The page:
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On this episode Joe has Aurelia Skipwith the Immediate Past Director, U.S. Fish and Wildlife Service on the Hunting Matters podcast. He discusses with her the childhood dream to use science to develop sustainable crops she had and how it got her to where she is today. Her transition and what progression at the USFWS, and the MOU’s passed while there and the role they play. We then talk about how more species were down and delisted (ESA) during the past four years than any other administration in their first four years. How was this accomplished, and what does that mean for the past and future of wildlife species? Electronic Permitting was another big accomplishment in 2020. What is that? Joe then discusses with Skipwith about her childhood, outdoors, and of course her love for fishing and hunting. You do not want to miss this episode!
Ms. Skipwith was born and raised in Indianapolis, Indiana. She graduated from the Indiana Academy for Science, Mathematics and Humanities in Muncie, Indiana and then earned a Bachelor’s Degree in Biology from Howard University, Washington, D.C., and a Master’s Degree in Molecular Genetics from Purdue University. After working several years in the private sector, she realized the prohibitive effects of overburdensome regulations and laws on science, so she obtained her law degree from the University of Kentucky College of Law, now University of Kentucky J. David Rosenberg College of Law and is licensed to practice in Kentucky and Washington, D.C.
In her first role after graduate school, in June 2006, Ms. Skipwith began work on her childhood dream of using science to develop sustainable crops to help improve productivity while ensuring environmental health. She started as a lab technician at Monsanto Company, now Bayer Corporation in St. Louis, MO. She progressed to becoming a study director where she managed a team of scientist focused on new agricultural products. In 2011, she was promoted to the Corporate Affairs Department where she managed international development projects in Africa and managed a multi-million-dollar Ph.D. scholarship program to advance breeding developments in rice and wheat crops. After leaving Corporate Affairs at Monsanto Company to obtain her law degree, she served as Assistant Corporate Counsel at Alltech, Inc., an all-natural international animal feed and agriculture corporation in Nicholasville, Kentucky, where she was the legal contact for Alltech Crop Science Division, which focused on soil and crop health.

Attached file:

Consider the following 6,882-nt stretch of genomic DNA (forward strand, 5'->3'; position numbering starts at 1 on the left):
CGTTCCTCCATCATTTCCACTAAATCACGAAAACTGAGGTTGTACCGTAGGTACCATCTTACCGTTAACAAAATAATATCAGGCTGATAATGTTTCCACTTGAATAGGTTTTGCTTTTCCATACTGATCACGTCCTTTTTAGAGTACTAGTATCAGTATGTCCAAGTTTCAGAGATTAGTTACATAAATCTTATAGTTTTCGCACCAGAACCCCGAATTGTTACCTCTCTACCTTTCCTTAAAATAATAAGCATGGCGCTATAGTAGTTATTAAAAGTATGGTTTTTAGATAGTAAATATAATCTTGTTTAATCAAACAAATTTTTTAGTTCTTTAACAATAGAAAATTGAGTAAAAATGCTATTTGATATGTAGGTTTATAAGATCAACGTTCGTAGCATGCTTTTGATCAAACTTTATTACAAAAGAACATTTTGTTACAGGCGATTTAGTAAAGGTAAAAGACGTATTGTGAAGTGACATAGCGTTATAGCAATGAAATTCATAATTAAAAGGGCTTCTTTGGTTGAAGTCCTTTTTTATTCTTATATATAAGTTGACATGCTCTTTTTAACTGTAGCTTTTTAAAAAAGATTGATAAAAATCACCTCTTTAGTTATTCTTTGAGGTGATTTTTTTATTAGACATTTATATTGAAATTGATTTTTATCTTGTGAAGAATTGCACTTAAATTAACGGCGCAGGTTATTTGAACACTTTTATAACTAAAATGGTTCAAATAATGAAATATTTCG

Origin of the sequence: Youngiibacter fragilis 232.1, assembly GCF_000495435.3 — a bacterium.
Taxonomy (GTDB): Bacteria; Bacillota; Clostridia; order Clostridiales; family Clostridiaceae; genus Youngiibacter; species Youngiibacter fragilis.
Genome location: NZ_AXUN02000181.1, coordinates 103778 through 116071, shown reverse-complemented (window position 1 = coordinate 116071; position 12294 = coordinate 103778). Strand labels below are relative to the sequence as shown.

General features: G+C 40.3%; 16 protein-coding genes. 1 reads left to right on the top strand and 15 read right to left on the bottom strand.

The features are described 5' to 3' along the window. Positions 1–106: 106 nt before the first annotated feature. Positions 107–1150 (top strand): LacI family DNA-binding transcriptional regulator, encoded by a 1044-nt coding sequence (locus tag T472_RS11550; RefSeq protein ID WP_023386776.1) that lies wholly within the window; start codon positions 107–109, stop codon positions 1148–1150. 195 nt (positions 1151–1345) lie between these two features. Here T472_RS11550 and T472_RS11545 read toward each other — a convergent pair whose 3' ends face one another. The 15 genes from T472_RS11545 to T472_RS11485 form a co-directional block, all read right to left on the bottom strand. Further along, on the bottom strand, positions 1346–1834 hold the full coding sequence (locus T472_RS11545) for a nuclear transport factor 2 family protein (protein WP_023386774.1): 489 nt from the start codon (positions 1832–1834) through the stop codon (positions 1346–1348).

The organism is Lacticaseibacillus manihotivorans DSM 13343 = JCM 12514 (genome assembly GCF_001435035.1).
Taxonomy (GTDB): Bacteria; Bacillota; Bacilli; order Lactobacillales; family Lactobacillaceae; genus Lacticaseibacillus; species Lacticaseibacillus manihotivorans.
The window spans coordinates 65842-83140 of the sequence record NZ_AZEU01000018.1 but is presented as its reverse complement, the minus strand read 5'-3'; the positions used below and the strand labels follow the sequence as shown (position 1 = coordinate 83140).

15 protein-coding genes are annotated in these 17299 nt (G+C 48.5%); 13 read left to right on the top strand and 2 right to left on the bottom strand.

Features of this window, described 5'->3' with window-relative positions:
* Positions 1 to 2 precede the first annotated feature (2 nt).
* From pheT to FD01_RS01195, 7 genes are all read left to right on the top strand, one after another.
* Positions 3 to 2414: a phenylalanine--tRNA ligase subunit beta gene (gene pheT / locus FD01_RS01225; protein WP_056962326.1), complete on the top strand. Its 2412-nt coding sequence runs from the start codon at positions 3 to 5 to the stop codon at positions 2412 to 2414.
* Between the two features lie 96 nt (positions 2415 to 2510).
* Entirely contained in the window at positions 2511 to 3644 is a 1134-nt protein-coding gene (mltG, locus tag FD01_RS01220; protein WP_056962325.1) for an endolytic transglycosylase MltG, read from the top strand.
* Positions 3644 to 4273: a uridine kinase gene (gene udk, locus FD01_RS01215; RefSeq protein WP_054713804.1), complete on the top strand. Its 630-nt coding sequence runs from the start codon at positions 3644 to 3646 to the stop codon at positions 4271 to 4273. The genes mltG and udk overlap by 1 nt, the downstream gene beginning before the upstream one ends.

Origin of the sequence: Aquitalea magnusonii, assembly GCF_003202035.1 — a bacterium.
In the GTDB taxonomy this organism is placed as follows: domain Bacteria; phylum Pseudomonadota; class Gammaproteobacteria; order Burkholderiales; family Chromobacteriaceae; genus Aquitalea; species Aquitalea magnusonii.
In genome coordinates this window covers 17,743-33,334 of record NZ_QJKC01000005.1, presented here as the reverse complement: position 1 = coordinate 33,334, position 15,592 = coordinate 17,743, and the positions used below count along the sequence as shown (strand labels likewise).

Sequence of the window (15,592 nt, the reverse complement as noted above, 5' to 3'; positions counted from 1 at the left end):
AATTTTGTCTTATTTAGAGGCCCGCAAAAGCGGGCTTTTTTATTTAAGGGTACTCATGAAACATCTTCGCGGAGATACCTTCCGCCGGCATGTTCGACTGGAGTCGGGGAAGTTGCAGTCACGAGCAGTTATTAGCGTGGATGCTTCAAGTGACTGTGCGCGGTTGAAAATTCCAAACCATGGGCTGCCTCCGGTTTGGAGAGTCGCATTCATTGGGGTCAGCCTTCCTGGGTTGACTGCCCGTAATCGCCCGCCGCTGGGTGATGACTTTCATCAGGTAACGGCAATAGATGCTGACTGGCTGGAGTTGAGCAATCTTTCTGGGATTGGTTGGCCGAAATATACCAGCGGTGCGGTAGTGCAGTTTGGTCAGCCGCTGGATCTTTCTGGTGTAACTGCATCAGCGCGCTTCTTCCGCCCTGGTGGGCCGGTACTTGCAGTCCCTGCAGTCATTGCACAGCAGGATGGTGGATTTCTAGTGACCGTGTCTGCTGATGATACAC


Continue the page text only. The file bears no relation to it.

Ms. Skipwith was a Co-Founder and the General Counsel of AVC Global, a leading-edge supply chain platform with track and trace technology and Supply Chain Financing available through an integrated Fintech platform on a Blockchain.
In April 2017, Ms. Skipwith was appointed by President Trump to the position of Deputy Assistant Secretary for Fish and Wildlife and Parks, Department of the Interior. Ms. Skipwith was responsible and had oversight for policy, planning, and regulatory actions for the National Park Service (NPS) and the U.S. Fish and Wildlife Service (FWS).
On January 6, 2020, Ms. Aurelia Skipwith was sworn in by Vice President Mike Pence as the Director of the U.S. Fish and Wildlife Service (FWS). She served as the 22nd Director for the Service and was the first African American to hold the position. Ms. Skipwith was first nominated by President Trump in October 2018 for the position and then she was re-nominated in the 116th Congress on July 17, 2019. She was confirmed by the full Senate on December 12, 2019.
As the Director of the U.S. Fish and Wildlife Service, Ms. Skipwith was responsible for the federal management of fish, wildlife and natural habitats. The Service’s mission is “working with others to conserve, protect, and enhance fish, wildlife, plants and their habitats for the continuing benefit of the American people.” The Service employs over 8,500 employees and manages over 855 million acres of land and water. In her role as Director, she served on multiple Councils and Committees, including serving as the Vice-Chairman of the U.S. Customs and Border Protection’s Border Interagency Executive Council and was also a member of the U.S. Trade Representative’s Interagency Committee on Trade in Timber Products from Peru. On January 19, 2021, Ms. Skipwith resigned from her position as Director of the U.S. Fish and Wildlife Service.
Ms. Skipwith is an avid marathon runner and a true believer in getting involved. Her family hails from Columbus, Mississippi.